One explanation for the volatile nature of this region could be that due to its size and therefore the access to quality practice partners, scrim bubbles could have very different structures in Asia than they do in North America. When a team finds out the dominant meta composition, it might need longer for it to arrive at each Asian team, giving them less practice on it. Wildly unpredictable matches like the Hunters beating the Dragons at the start of hero pools and Seoul being pummeled by Spark and Charge only to come back against the Dragons could be a testament to this. Certainly, we can put it down to some teams being better on specific meta comps, but Seoul managed to at least mask a lot of their weaknesses this weekend, which puts some question marks to the theory that they are only ever good at Orisa double shield compositions.
It finally happened. After three years of winning every single final they’ve ever been part of, showing an outstanding clutch factor when it mattered most, Gesture and Profit faltered at the finish line and lost their first-ever major final. On the flipside, Void finally exited the Kong-line by winning his first major event of his career after an equally long duration. Success is not a given, it is taken.
The bottom is rebelling while royalty tumbles
Teams in the bottom pile like the Dallas Fuel, the London Spitfire and even the Boston Uprising have announced themselves as serious opponents not to be taken lightly, consistently challenging top half teams to play to their best. As the universe demands an equal exchange, teams like the Atlanta Reign and to a degree the Los Angeles Gladiators have to give space to new-found ambition. As the ashes of the Titans are spread across the league and we get a much-earned break, expect teams to come out of the break with a much high level of play, hopefully, uninhibited by hero pools.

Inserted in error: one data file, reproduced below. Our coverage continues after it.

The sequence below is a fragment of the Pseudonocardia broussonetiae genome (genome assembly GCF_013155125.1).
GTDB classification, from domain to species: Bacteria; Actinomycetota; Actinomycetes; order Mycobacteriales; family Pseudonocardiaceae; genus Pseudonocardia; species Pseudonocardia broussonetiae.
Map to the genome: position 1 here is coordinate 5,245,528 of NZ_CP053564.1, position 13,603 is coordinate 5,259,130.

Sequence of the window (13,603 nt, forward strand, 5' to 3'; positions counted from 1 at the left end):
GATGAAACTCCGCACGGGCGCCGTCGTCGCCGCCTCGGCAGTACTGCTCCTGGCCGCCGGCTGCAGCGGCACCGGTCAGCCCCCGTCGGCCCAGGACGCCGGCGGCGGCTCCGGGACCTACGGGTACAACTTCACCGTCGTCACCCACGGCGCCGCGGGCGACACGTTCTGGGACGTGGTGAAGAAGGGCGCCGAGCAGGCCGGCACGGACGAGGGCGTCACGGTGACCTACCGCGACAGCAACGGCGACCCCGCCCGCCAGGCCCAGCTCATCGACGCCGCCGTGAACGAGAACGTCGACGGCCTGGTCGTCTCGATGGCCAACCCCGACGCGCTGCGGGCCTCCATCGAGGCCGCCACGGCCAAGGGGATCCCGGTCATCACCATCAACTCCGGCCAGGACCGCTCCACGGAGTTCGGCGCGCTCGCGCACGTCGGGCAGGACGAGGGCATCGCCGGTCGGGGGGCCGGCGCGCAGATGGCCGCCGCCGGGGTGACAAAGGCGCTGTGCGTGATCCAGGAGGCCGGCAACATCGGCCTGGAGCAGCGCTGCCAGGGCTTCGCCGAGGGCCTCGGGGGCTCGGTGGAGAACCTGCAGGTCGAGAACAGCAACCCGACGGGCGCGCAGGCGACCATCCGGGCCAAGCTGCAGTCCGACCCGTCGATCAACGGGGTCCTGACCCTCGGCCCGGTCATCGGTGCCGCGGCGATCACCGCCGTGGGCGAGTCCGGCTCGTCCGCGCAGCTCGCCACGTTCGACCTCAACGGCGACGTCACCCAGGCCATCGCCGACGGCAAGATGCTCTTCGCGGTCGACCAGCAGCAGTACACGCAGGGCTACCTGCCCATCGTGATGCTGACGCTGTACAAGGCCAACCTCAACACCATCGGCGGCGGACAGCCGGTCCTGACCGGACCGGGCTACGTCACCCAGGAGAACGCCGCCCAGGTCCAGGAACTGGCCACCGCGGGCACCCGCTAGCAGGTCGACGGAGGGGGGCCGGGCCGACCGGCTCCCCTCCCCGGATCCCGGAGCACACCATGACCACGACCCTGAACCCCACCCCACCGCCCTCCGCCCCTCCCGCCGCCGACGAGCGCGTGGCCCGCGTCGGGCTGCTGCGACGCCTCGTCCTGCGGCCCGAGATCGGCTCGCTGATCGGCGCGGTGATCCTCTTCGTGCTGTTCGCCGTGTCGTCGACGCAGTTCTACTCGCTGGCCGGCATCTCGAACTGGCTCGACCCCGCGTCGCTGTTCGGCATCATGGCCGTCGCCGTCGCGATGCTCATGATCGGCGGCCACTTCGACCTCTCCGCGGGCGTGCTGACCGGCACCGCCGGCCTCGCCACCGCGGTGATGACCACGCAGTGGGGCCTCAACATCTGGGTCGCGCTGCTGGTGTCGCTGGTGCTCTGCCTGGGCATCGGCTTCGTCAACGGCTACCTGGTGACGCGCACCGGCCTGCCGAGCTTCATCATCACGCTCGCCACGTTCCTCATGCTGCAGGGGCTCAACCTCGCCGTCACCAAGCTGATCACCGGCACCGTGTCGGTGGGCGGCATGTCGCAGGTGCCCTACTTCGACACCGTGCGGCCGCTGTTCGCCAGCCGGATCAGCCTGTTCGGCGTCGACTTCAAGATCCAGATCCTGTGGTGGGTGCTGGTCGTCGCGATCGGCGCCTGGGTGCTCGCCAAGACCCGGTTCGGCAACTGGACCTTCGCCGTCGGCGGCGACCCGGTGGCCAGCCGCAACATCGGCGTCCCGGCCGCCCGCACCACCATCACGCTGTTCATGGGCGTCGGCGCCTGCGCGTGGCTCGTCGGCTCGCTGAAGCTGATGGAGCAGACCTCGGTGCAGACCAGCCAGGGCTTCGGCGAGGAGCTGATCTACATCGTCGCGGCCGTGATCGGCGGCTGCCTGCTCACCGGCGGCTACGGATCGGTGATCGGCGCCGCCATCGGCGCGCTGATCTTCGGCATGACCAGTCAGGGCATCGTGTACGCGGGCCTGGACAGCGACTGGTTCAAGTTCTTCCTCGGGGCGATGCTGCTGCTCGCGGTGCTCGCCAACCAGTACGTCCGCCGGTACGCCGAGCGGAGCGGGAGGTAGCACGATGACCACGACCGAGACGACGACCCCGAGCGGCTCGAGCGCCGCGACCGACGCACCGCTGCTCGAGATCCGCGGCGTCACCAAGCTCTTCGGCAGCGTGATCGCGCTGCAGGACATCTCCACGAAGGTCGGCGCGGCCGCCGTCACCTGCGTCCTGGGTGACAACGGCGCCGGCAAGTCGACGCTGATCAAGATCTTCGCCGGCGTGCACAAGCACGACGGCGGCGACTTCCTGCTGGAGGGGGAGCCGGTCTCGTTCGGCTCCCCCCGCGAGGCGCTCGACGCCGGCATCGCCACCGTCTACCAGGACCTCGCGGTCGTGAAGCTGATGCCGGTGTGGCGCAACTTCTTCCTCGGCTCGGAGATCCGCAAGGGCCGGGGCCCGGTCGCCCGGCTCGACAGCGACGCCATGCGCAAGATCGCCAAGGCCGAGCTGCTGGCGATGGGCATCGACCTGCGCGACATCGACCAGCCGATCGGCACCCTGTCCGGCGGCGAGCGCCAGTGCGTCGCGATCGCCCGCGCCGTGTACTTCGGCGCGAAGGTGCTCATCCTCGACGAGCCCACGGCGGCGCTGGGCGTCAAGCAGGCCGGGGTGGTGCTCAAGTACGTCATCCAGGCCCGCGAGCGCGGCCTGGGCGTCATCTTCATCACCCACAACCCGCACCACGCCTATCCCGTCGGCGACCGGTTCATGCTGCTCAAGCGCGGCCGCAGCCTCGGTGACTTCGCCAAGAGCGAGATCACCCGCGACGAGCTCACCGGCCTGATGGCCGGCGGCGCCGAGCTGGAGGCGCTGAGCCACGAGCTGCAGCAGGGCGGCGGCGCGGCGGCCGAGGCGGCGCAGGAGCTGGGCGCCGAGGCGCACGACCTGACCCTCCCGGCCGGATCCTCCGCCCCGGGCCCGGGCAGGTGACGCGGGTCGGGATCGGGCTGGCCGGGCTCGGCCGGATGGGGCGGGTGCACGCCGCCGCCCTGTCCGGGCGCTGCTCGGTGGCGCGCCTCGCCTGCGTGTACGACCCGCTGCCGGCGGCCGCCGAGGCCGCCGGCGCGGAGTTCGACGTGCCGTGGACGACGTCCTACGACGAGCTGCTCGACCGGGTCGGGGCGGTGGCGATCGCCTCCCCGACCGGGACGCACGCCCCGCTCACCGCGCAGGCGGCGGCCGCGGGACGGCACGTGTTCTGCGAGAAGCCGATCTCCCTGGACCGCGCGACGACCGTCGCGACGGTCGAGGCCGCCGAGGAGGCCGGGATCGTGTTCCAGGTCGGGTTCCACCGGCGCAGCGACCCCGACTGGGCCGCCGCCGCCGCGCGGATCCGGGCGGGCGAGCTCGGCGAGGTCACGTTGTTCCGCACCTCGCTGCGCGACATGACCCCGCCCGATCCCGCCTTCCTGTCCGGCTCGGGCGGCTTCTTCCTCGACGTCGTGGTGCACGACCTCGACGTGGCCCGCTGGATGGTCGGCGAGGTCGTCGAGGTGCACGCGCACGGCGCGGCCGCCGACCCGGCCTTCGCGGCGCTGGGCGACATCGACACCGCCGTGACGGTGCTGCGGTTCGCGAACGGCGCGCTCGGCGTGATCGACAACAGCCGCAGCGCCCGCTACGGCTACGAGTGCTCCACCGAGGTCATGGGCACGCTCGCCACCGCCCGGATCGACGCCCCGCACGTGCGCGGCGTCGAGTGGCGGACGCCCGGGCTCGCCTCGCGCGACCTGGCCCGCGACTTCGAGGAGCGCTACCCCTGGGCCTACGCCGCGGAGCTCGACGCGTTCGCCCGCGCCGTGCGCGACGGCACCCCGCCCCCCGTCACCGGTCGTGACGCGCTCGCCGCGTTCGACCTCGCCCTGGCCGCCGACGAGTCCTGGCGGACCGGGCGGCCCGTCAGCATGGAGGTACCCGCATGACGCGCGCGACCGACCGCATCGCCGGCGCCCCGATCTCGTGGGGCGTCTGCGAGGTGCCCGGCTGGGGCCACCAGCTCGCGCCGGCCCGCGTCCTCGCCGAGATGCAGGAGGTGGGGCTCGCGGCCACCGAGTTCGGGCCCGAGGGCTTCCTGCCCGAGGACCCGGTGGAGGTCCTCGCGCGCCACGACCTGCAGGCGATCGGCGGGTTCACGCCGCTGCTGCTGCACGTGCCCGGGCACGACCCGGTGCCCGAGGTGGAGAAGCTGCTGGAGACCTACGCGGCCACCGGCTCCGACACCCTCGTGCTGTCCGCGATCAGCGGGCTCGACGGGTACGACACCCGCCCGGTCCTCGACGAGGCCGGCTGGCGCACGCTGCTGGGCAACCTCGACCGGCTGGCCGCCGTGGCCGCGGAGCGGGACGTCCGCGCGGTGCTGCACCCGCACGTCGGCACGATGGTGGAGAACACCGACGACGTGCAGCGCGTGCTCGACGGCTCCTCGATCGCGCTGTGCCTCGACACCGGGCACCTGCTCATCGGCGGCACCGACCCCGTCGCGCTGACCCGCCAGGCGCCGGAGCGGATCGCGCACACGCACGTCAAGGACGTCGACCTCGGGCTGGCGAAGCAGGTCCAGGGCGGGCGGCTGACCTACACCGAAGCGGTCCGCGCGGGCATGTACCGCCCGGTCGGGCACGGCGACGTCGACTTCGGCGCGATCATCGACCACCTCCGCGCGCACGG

Battle of the wounded
The most inspiring stories are those of teams who beat the odds and achieve inconceivable heights in the face of hardship. The match of the Valiant vs the Eternal was a battle of the wounded, the two most handicapped teams in Overwatch League by their circumstances, be it a lack of resources, ineligibility, or injury, running at each other with few regrets. Players whose careers were thought to be over, incredibly skilled rookies and exceptionally well-coached and managed rosters are attributes of both teams and so it was only fair that fate took us on a full five-map ride.
Both of those teams confirmed their qualities at dark horses this season and taught us a lot about the nature of competition by smashing our preconceived notions about them.
Mayhem bounce back
After a rough two years at the bottom of competition, being statistically the worst franchise in Overwatch League history after season 2, the Mayhem have impressively bounced back under the leadership of Kuki and yehhh, and the new additions in Gangnamjin and Yaki bringing star power to the team. It was a favourable meta for the Mayhem for sure, but the fact that this team would be able to compete for the title gives us hope that the perceived two-horse race for the title in North America between the Fusion and Shock has gotten another competitor.
Shock are still the kings
In a position not unlike their opponents in season 2, the Shock find themselves as the team to beat once more, underlying their qualities. There had been question marks if the team could continue their dominant run without their leader Sinatraa and their flexible glue player Architect, but at least for now Crusty and his team have once again assembled a championship-winning roster. Can they continue their run?
The unboomable Shanghai Dragons
Shanghai’s message to their competitors (with the exception of the game against Chengdu) had been that they were never going to make it easy for you. Their tenacity to stay in a series is well-documented by their matches in the regular season against the Dynasty and the NYXL, as well as their match in May Melee against London. Players like Fearless whose mental strength had been forged in the 0-40 season, as well as the aforementioned Void, are seemingly unbreakable and never out of a game. The Shanghai Dragons are a team that are done with losing; that’s a thing of the past. May Melee was the start and the culmination of many exciting storylines with incredible new features which give hope for the future. As viewership rises and more and more players find themselves once again coming back to Overwatch, additional eyes have been cast on the Overwatch League, with potential new expansion slots not out of the question anymore.
Images via Blizzard